Foley Park Primary School and Nursery

About Foley Park Primary School and Nursery Browse Features

Foley Park Primary School and Nursery


Name Foley Park Primary School and Nursery
Website http://www.foleypark.worcs.sch.uk
Ofsted Inspection Rating Good
This inspection rating relates to a predecessor school. When a school, converts to an academy, is taken over or closes and reopens as a new school a formal link is created between the new school and the old school, by the Department for Education. Where the new school has not yet been inspected, we show the inspection history of the predecessor school, as we believe it still has significance.
Inspection Date 02 December 2015
Address Northumberland Avenue, Kidderminster, Worcestershire, DY11 7AW
Phone Number 01562823857
Type Academy
Age Range 3-11
Religious Character Does not apply
Gender Mixed
Number of Pupils 230 (53% boys 47% girls)
Number of Pupils per Teacher 0.0
Academy Sponsor Victoria Academies Trust
Local Authority Worcestershire
Percentage Free School Meals 28.7%
Percentage English is Not First Language 3%
Persisitent Absence 17%
Pupils with SEN Support 18.3%
Catchment Area Information Available Yes, our catchment area data is FREE
Last Distance Offered Information Available No

Information about this school

This is a smaller than average primary school. Most pupils are of White British heritage. The proportion of pupils from minority ethnic groups is well below average. The proportion of pupils who speak English as an additional language is well below average. The proportion of disabled pupils and those who have special educational needs is above average. The proportion of pupils with a statement of special educational needs or an education, health and care plan is above average. The proportion of pupils who are known to be eligible for the pupil premium (additional government funding to support pupils who are known to be eligible for free school meals and those in local authority care) is above average. The school meets the government’s floor standards, which set the minimum standards expected nationally for pupils’ attainment and progress in English and mathematics. The breakfast club is managed by the governing body. There have been some changes in staff since the previous inspection and the establishment of a new senior leadership team.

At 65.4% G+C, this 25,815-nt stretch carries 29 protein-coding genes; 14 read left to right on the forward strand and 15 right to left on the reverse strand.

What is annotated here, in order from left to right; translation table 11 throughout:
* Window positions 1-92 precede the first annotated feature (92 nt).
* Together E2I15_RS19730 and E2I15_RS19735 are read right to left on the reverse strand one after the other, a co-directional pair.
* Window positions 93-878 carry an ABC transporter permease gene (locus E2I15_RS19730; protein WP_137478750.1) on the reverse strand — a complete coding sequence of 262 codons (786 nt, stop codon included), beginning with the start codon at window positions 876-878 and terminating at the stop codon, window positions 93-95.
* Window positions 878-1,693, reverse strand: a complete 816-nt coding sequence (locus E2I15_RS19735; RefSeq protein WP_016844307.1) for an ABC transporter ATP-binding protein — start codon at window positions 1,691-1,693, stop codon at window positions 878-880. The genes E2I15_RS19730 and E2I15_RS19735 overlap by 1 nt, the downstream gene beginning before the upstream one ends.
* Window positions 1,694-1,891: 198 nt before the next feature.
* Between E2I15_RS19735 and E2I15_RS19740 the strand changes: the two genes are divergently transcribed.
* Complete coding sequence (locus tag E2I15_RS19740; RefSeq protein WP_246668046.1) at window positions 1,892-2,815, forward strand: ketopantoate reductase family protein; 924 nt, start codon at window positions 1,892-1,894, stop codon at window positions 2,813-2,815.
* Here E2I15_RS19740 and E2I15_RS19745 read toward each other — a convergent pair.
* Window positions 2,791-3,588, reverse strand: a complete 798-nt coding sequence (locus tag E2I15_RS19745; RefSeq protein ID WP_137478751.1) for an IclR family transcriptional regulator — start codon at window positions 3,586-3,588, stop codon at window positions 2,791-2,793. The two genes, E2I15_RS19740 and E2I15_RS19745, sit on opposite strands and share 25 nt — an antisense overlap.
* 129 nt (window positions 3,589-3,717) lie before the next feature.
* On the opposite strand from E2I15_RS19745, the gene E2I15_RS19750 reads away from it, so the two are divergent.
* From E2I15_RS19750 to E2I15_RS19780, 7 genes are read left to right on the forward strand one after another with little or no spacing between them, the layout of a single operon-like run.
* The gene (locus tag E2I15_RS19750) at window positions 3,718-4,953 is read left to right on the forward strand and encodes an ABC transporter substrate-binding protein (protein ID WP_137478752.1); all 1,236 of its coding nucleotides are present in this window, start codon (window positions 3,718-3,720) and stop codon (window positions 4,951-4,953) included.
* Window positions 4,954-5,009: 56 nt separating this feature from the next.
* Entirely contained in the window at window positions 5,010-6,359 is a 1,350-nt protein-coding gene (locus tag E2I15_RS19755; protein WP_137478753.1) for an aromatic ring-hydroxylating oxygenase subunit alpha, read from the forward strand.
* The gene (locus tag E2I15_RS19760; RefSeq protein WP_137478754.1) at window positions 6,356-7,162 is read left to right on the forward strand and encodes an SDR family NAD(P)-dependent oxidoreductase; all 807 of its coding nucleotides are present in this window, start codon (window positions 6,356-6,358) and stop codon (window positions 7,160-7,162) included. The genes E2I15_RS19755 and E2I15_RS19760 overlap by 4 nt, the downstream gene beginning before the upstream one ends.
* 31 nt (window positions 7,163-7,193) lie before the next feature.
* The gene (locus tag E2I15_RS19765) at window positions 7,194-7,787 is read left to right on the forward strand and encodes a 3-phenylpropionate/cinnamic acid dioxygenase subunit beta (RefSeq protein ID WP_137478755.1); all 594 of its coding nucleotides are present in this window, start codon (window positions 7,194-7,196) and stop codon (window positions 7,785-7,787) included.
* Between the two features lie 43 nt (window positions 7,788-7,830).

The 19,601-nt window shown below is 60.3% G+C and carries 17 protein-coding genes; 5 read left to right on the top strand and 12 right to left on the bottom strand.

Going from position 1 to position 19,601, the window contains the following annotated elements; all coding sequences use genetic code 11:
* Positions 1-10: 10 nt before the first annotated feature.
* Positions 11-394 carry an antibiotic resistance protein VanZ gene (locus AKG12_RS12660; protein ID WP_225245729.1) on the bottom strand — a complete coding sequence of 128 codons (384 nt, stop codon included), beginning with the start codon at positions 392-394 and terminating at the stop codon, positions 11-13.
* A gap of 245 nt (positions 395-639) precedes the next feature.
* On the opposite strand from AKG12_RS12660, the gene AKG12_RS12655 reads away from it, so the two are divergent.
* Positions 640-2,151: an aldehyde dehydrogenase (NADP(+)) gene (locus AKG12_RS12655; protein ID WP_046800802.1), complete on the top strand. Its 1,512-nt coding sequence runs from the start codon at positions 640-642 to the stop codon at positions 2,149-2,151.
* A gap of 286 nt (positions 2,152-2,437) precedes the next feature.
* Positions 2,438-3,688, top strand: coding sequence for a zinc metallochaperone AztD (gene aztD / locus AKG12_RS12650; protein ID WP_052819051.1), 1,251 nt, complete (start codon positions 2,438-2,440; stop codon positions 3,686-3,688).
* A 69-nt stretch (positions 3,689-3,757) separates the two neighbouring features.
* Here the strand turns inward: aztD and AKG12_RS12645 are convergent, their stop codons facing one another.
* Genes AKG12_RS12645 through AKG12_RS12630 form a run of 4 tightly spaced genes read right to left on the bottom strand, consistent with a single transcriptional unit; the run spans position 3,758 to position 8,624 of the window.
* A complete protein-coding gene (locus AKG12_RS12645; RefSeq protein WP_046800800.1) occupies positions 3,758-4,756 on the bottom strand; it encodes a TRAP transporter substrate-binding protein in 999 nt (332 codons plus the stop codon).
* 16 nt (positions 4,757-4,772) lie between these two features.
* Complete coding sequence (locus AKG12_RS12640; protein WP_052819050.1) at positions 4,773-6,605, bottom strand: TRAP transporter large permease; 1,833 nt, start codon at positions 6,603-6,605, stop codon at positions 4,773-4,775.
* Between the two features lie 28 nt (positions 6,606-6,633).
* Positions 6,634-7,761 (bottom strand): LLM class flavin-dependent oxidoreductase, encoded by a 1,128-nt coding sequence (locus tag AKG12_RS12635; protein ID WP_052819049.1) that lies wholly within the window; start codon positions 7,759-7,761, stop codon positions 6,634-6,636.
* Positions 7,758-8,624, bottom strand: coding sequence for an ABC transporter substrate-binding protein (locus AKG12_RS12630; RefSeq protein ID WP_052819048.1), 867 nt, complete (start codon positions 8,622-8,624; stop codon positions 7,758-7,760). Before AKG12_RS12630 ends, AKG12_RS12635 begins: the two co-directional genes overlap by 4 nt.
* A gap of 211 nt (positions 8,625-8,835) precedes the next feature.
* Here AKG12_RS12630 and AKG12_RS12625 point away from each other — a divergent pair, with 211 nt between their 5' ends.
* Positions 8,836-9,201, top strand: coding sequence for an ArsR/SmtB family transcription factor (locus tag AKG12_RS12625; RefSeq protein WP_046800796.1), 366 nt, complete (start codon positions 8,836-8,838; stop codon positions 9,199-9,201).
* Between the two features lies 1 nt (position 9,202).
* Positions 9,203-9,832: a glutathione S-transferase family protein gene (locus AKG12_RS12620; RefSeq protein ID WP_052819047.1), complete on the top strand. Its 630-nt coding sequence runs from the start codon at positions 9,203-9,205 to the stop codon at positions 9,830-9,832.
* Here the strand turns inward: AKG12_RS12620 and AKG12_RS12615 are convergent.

Summary of key findings for parents and pupils

This is a good school Leaders and managers have high aspirations for the school, determined that pupils will be well equipped to move onto secondary school. Pupils make good progress through the school so that they reach standards in reading, writing and mathematics that are in line with national averages. Teaching, learning and assessment have improved rapidly since the last inspection so that the majority is good or better. As a result, pupils enjoy their learning and make progress. Children in the early years provision make good progress because their teachers plan activities that match their interests so that they develop a range of skills. Leaders mentor and support their colleagues to develop their professional skills. Pupils behave well around school. They show respect for their friends and adults in school and are very welcoming to visitors. Governors have a clear understanding of the strengths and weaknesses of the school. This enables them to ask questions and challenge leaders to make further improvements. Pupils are kept safe. Adults ensure that there is a safe environment and that pupils understand how to keep themselves safe. Spiritual, moral, social and cultural development is threaded throughout the life of the school. This is underpinned by the school’s values. Parents appreciate the chances to participate in activities in the school and so understand better how their children are learning. It is not yet an outstanding school because : Sometimes the activities planned for pupils are not quite at the right level and so pupils find it hard to complete the task and lose concentration. Teachers have not yet been able to fully benefit from sharing best practice with other teachers, including those in other schools. The information gathered about how well pupils are achieving is not yet consistently used effectively. Plans are not always clear enough about what progress is expected of pupils and how this will be evaluated.